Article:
must have an abundance of strength and endurance. It is needless to say that the dog must be trained and this must be done at an early age. The young dog should never be run alone, for the wolf is likely to fight it off and once the young dog is driven back it will be spoiled for hunting purposes.  One of our Kansas friends in speaking of wolf dogs says: "We have plenty of wolves (coyotes) and have had for the twenty years we have kept dogs. As to breeding, we used an English greyhound bitch with courage, speed and a special hatred for a wolf, crossed with an English fox hound with all the qualities necessary, except the speed. We then picked the bitch with the most good qualities and crossed her with another fox hound whose ancestry is perfect. Here we get the dog we are using now and with which we have made the most satisfactory of catches. We seldom have a run lasting more than three hours and catch many, when vegetation is not too high, in from one to one and a half hours. Where this dog has the advantage over the fox hound is in speed and the fact that it is ever on the watch ahead for the game."  Evidently the party who used this breed of dog has endeavored to instill into the one type, all of the good qualities of the several breeds that go to make up the regulation pack of wolf dogs. It is surmised, also, that the one breed of dog is used alone, when chasing wolves. In Western Canada, wolf hunting is a favorite sport and one of the hunters from that section in speaking on this subject gives the following method of hunting:  "First, we put a box on the sleigh big enough to hold our dogs and then hook up a lively team, and strike across the country, leaving the dogs run along side. When a wolf is sighted, we get the dogs into the box and drive as close to the wolf as we can — that's usually from three to five hundred yards — then turn the dogs loose and cheer them to victory. The dogs usually run down the wolf within a mile, and we follow as fast as horse flesh can take us. When the leading dog gets alongside, the wolf stops, and in a second the dogs form a circle around him and he is a goner. Some hunters just turn the dogs loose, not knowing when they are ever going to see them again. That plan would not work with me. Good hounds are too expensive to monkey with that way. I have found that letting one or two dogs on a wolf trail spoils them, because one wolf will give two dogs all they can handle, and sometimes a little bit more, especially if they are young dogs. It takes two old dogs at least, to handle one wolf, and I have seen them get the hard end of it. The wolf perhaps would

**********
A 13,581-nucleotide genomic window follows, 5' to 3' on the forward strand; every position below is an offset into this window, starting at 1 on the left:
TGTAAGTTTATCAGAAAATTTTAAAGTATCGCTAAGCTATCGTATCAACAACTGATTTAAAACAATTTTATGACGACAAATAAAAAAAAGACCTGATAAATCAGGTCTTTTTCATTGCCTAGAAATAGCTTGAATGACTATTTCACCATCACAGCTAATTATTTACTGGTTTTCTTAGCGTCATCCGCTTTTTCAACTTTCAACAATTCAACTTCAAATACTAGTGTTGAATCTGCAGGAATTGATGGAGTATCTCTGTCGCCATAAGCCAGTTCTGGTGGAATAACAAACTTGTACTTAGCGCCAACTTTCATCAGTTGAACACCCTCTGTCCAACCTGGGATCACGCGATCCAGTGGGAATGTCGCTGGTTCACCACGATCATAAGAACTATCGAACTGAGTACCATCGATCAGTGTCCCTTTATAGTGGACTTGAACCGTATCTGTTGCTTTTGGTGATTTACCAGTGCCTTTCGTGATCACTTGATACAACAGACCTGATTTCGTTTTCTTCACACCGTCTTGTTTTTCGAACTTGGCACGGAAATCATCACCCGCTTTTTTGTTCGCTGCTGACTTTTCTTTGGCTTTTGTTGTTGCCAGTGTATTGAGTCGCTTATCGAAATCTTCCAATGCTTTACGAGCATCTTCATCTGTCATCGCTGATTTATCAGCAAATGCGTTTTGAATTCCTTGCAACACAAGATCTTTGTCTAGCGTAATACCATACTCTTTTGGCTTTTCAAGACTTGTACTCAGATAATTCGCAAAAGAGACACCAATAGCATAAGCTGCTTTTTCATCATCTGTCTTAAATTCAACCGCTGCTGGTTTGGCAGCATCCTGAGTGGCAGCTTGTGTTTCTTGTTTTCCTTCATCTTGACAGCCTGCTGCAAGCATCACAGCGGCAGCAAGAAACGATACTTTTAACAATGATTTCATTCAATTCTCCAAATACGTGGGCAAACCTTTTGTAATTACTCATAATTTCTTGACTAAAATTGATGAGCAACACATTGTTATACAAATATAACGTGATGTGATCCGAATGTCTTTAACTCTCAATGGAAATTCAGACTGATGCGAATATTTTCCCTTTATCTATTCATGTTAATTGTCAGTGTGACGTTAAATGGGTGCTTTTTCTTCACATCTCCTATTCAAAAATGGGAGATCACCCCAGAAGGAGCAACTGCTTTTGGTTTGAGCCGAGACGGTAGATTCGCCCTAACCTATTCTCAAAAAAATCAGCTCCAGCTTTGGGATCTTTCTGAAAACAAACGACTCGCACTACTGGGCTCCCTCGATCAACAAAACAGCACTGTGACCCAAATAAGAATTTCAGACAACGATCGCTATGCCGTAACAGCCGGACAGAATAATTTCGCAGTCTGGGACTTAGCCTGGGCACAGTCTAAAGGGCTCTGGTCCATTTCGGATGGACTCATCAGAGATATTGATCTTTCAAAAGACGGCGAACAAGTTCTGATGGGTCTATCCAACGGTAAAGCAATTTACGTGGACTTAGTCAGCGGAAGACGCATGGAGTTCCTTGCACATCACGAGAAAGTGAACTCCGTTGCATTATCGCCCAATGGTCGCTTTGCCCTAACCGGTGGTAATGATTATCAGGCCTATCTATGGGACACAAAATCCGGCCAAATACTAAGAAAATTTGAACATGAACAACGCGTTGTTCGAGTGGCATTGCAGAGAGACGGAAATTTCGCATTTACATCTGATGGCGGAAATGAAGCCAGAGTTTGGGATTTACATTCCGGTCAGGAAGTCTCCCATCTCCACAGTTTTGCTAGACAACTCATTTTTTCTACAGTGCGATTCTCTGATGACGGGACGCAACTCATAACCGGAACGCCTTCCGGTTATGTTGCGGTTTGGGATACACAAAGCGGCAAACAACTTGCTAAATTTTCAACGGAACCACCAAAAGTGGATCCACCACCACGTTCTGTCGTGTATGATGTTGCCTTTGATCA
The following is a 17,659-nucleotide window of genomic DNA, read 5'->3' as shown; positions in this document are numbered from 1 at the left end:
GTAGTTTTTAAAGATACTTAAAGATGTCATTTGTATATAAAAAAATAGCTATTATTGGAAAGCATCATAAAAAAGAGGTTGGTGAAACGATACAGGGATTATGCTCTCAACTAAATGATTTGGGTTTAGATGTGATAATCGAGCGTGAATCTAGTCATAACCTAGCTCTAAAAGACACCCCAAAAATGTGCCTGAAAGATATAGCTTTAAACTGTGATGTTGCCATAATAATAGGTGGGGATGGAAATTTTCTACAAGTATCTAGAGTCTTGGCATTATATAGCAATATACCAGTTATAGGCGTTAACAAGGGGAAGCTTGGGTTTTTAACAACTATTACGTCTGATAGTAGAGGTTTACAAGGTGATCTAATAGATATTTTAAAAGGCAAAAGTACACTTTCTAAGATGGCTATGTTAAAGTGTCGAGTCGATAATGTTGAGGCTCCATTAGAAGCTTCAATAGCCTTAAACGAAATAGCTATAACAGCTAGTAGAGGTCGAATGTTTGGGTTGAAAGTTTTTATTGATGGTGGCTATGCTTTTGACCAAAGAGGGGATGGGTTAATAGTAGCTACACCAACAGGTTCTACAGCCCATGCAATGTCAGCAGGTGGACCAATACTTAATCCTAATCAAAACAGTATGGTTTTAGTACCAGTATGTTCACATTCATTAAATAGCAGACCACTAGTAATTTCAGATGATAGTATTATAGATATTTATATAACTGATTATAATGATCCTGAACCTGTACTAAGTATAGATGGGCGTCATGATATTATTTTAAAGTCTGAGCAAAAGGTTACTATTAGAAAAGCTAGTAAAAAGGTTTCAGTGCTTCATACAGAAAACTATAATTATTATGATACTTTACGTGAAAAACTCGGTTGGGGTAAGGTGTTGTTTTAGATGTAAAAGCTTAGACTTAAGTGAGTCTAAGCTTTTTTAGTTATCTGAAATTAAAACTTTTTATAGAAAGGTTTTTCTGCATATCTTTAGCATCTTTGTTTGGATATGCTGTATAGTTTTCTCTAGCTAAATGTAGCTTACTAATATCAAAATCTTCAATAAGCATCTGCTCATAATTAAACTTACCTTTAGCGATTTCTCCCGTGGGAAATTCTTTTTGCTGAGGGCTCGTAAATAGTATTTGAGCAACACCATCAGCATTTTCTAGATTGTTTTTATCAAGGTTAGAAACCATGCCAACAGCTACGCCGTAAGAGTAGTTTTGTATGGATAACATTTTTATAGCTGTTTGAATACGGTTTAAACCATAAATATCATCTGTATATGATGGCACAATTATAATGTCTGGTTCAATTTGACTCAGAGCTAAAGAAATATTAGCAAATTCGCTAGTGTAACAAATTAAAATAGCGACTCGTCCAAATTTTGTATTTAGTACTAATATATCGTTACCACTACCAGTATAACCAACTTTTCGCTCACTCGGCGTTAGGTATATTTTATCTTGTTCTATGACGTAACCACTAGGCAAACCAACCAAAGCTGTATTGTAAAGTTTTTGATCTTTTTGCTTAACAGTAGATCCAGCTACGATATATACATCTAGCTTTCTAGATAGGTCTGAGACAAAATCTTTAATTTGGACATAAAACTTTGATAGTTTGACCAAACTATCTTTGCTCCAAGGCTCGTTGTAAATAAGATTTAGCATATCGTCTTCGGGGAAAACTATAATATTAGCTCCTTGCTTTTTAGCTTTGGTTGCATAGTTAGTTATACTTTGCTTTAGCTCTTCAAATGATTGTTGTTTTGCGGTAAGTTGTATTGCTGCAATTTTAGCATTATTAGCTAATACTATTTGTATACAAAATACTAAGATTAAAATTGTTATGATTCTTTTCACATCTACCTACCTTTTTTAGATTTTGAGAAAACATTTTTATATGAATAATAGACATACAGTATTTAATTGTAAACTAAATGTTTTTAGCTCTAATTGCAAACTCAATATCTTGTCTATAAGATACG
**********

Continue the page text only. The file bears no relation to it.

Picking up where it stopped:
Catch of a Canadian Hunter Who Uses Dogs.